43. The Eucharist is the Sacrament for those who have been reconciled. The Lord offers it to those who have become one with Him. Therefore, from the very beginning, discernment precedes the Eucharist (cf. I Cor 11:27ff) under pain of sacrilege. The Didache takes up this apostolic tradition and speaks the following words to the priest, before he distributes the Sacrament: "If one is holy, come; if one is not, repent."

In its concluding paragraph, the Lineamenta explicitly connects the way we celebrate the Eucharistic Liturgy with belief and action integrated for the Church’s mission in the world:

73. Faith finds its strength and dynamism in the Sacrament of the Real Presence, because truly the lex orandi remains linked to the lex credendi which, in turn, is translated into the lex agendi of the Church’s life and mission. The Eucharist, then, has also a personal dynamism: it is the gift to celebrate, bringing a deeper knowledge of the mystery of salvation, accomplishing communion, leading to adoration, and finally affecting the Church’s life through mission and pastoral ministry, all the while fostering charity inside and outside the Church.

By its nature, the Eucharist is inseparably bound to the Church’s marks of unity, holiness, apostolicity and catholicity, professed in the Creed. Thus, the life and mission of Christian communities in the world conserve their proper ecclesial character, when they guard it and foster the entire richness of those gifts. The topic of the Synod indicates that the Church lives through the Eucharist, in that she receives from the Eucharist as from a font the divine life which comes from above, and in her mission tends toward it as the summit of her mystery of communion: "The Eucharist thus appears as both the source and the summit of all evangelization, since its goal is the communion of mankind with Christ and in Him with the Father and the Holy Spirit".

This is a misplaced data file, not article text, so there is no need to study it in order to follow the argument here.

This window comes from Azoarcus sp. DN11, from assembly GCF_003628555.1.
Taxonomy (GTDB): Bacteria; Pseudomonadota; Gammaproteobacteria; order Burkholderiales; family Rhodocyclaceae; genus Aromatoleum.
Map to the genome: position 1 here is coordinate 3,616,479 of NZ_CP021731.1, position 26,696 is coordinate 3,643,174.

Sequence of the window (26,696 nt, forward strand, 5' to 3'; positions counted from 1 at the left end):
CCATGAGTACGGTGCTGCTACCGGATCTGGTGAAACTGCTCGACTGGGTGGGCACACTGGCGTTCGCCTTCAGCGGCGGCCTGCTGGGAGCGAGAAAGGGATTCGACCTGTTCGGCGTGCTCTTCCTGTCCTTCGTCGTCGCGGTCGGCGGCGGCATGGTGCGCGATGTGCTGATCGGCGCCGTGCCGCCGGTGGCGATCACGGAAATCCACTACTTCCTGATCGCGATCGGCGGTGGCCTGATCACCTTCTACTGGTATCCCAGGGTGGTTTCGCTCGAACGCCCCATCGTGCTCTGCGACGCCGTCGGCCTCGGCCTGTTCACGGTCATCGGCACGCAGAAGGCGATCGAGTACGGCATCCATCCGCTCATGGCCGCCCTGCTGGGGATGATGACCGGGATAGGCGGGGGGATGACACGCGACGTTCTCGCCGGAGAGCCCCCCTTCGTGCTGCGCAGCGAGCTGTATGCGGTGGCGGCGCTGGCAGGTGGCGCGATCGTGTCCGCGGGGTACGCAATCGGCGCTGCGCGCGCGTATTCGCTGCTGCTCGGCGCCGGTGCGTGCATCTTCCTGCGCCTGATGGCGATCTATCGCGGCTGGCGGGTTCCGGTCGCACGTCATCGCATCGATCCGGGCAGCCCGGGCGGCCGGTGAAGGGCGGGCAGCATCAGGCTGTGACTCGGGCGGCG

The Preface and the Questions appear below. The General Secretariat of the Synod asks that responses to the questions be sent to its office before December 31, 2004, so that they will be considered in preparing the final document that the bishops of the world will examine when the Synod meets in Rome, October 2-29, 2005.

Go to Lineamenta

The Lineamenta is accessible in several languages on the Vatican web site: http://www.vatican.va/roman_curia/synod



Helen Hull Hitchcock

Helen Hull Hitchcock (1939-2014) was editor of the <em>Adoremus Bulletin</em>, which she co-founded. She was also the founding director of Women for Faith & Family and editor of its quarterly journal, Voices. She published many articles and essays in a wide range of Catholic journals, and authored and edited <em>The Politics of Prayer: Feminist Language and the Worship of God</em> (Ignatius Press 1992), a collection of essays on issues involved in translation. She contributed essays to several books, including <em>Spiritual Journeys</em>, a book of “conversion stories” (Daughters of St. Paul). Helen lectured in the US and abroad, and appeared frequently on radio and television, representing Catholic teaching on issues affecting Catholic women, families, and Catholic faith and worship.